Business cottons onto social networking

May 30 2007 by Brian Amble Print This Article

If you thought that the explosion of online social networking was strictly a teenage and generation-Y phenomenon, it is time to think again. Because according to a new survey, many business professionals are getting in on the act, too.

A new survey by the Institute for Corporate Productivity (i4cp) has found that two-thirds of American business professionals are now clicking and connecting via personal and professional social networking web sites.

"We expected to see a number of respondents utilizing social networking sites like MySpace and Facebook for personal reasons, but we were intrigued at the high percentage of business professionals that use social networking for professional purposes," said Jay Jamrog, i4cp senior vice president of research.

"In an age where more and more employees work remotely and people frequently change companies, it makes sense that the business community would turn to the Web to stay connected."

But this isn't to suggest that hordes of executives are giving the kids a run for their money on MySpace or YouTube. By far the most popular site for professionals is LinkedIn, a site specifically designed for professional networking, followed by Yahoo! 360.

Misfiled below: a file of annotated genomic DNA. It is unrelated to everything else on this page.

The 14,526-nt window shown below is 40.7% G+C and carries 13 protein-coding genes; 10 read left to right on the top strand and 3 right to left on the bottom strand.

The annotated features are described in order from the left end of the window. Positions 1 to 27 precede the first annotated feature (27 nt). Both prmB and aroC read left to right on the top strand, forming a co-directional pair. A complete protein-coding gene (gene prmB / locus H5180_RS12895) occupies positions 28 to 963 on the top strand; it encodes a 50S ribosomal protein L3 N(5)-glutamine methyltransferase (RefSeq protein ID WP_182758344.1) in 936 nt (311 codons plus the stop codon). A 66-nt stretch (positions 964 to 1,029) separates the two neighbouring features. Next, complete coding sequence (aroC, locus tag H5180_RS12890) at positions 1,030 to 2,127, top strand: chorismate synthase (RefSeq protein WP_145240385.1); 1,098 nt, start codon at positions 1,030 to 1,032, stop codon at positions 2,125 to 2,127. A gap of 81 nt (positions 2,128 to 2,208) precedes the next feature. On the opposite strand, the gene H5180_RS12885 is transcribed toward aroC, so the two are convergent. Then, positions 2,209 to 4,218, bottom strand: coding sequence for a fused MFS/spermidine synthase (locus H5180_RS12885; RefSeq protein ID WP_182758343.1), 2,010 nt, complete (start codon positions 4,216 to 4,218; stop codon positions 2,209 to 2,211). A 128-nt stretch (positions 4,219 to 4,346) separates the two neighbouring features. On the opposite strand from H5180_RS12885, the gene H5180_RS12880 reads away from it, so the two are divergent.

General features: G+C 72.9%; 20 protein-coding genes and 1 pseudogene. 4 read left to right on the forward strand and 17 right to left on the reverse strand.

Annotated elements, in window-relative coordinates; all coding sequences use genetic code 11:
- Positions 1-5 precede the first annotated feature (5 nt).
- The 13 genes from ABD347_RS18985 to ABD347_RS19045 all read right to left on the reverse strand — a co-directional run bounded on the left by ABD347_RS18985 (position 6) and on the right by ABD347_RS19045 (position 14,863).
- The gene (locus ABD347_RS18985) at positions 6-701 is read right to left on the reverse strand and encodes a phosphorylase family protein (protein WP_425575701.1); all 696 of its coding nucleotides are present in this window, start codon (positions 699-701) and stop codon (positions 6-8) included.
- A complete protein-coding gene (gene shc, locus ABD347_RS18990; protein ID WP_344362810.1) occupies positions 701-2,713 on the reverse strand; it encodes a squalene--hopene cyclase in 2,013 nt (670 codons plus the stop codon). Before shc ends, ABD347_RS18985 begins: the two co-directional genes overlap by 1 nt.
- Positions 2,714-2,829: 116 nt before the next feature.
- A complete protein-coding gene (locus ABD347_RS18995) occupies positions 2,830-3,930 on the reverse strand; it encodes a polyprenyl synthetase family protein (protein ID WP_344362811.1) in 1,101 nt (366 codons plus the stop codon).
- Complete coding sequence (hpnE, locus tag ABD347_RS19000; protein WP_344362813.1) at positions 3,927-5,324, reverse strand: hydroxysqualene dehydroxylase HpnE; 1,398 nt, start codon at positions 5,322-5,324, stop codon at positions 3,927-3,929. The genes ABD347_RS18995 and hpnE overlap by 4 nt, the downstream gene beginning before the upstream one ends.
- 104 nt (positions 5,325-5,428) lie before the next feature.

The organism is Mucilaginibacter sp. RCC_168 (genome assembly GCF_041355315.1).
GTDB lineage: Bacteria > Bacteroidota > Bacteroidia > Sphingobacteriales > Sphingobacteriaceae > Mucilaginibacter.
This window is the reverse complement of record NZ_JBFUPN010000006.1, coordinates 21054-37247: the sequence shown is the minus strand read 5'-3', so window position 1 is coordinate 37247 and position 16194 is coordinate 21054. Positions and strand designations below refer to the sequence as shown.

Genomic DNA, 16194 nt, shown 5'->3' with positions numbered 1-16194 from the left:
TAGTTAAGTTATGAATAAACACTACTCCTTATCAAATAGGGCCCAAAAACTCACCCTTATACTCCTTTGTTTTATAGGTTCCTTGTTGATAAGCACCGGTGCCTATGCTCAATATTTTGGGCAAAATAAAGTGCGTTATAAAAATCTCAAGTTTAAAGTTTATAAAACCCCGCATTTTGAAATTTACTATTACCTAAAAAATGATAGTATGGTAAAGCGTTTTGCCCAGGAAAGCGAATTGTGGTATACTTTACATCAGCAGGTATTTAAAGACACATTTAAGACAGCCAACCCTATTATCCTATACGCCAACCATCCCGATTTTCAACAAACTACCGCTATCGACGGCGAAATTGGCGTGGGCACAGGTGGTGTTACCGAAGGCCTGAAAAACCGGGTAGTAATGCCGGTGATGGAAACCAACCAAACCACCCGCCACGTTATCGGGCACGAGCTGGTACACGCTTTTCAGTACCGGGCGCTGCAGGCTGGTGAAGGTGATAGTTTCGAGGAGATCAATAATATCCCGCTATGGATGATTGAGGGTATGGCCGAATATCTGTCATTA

About half of the respondents whose organizations are using social networking sites do so to keep staff and remote employees connected, with a similar proportion using them to connect with potential clients and to showcase their skills.

Meanwhile, a third use online networks to help them in finding a job.

But it's not all about connecting in the conventional sense. Networks also are being leveraged to raise the IQ of organizations through the sharing of best practices with colleagues or to get answers to issues they are facing.

"Companies and employees have often gravitated to trade associations and shows for one primary benefit: community," Jay Jamrog said.

"Social networks have opened a new dynamic in bringing that community online, and the ability to share what's working and what isn't in real time is invaluable to many employees today.

"We expect to see this continue in earnest among corporations, and we particularly expect to see the small- to medium-size business market gravitate here so that they can augment traditionally thin staffs with expertise from larger organizations."